Thousands of communities nationwide are now using a policy devised by Martin to protect threatened green spaces in and around their cities, towns and villages.  The new Local Green Space designation is designed to protect local green areas valued by local people – not just great crested newts and landscape painters.  Cheltenham’s LibDem council is pursuing the policy enthusiastically and the new designation is being recommended in the emerging Local Plan for the Leckhampton Fields, Greatfield Park and Holmer Park in Hatherley, Newcourt Green on the Cirencester Road and many more.  Martin developed the policy as an opposition environment spokesperson for the Lib Dems.  It was picked up in the Lib Dems 2010 election manifesto and implemented, as promised, by the coalition government.

In Leckhampton, there is a striking contrast between the Cheltenham side of the borough boundary where housing development has been refused pending the protection of the most important green spaces in the Local Plan using the new Local Green Space designation, and the Tewkesbury side of the boundary – across Farm Lane – where the Conservative-led council caved in to developers Redrow who pre-empted the local joint planning process and have ripped up historic hedgerows and wrecked views from the AONB in their rush to build expensive executive homes.

Martin believes more homes should be built on brownfield sites and in mixed use developments like St.Paul’s, the Brewery and North Place in Cheltenham, in urban city centres in need of regeneration and close to smaller villages and market towns whose shops, post offices, pubs and schools are closing for lack of people.

Martin has also called for more action to support rural housing (for instance in and around farms) where it is wanted and needed, tougher measures to bring more of the UK’s 850,000 empty homes back into use and new powers at local level to encourage the buying and building of more social housing for rent which is where the need is greatest.

Brexit

Martin passionately believes that Brexit is wrong for this country.  He still believes our future safety, prosperity, environment and culture will all benefit from continued membership of the European Union.  Even Leave voters must now despair of the Conservative government’s inept and disunited approach to the EU negotiations and subsequent parliamentary car crash which still risks the UK dropping out of the EU in October without a deal, like a crate of eggs off the back of a moving lorry.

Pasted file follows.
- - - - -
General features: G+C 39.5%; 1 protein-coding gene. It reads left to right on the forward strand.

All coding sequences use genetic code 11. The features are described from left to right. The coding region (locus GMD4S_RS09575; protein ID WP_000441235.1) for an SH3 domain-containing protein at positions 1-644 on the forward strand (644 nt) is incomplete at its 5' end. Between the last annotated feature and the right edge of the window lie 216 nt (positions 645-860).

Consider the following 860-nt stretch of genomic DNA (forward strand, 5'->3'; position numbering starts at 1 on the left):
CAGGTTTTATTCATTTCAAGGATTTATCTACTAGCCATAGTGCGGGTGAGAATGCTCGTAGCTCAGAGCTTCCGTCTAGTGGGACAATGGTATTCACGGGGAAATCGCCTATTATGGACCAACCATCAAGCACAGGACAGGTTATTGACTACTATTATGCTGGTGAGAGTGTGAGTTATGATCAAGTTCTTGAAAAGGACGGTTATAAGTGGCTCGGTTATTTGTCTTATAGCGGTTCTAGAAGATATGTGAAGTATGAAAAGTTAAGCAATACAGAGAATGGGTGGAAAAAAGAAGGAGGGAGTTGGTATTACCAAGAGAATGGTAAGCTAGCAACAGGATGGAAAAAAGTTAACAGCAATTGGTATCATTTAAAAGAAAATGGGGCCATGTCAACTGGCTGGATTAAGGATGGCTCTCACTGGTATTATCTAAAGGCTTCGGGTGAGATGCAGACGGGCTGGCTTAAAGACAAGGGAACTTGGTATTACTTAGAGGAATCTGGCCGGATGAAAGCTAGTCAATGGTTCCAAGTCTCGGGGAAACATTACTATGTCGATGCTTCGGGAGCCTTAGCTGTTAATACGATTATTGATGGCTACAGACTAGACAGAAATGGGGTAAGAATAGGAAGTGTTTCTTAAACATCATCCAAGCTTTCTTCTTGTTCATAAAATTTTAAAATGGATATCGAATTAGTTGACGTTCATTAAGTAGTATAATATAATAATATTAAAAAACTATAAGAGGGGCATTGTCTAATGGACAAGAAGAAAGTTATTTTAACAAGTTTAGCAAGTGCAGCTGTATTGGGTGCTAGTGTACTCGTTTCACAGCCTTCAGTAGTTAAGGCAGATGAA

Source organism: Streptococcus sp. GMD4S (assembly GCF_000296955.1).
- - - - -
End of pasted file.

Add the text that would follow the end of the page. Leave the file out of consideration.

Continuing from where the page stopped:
Theresa May’s rejected deal (supported by Cheltenham’s loyalist Conservative MP but repeatedly defeated all the same) would take the UK out of the EU but tie us to rules for years over which we would no longer have any say – and long before we know the real detail of any final deal that might one day be done.

Martin supports the British people having the final say on the Brexit plan, whether that is Theresa May’s deal or no deal, with the option to vote to remain in the EU after all.

As the Lib Dem party spokesperson on Europe in the 2010-15 parliament, Martin repeatedly confronted anti-European Conservative and Labour MPs pressing then Prime Minister David Cameron to bring in the Referendum Bill (which Cameron did, believing it would be lost and that he could guarantee Conservative unity in the process.  Wrong on both counts.)

During the referendum campaign itself, Martin put a strong case for Britain remaining in the European Union.  He believes EU membership is:

  • The best guarantee of British jobs and future prosperity, through our full membership of the world’s largest single market
  • Enormously important for tackling cross-border organised crime, people trafficking and terrorism, and for bringing British and other EU criminal suspects to justice through the European Arrest Warrant and EU agencies such as Europol
  • The best way for Britain to find its voice in highly competitive global negotaitions on everything from climate change to world trade
  • The best way of safeguarding the environment which transcends national boundaries and requires co-ordinated action for its protection
  • The guarantor of many human rights, consumer protections and employment rights
  • An enormously important cultural, educational and scientific benefit to the UK, and in particular for future generations.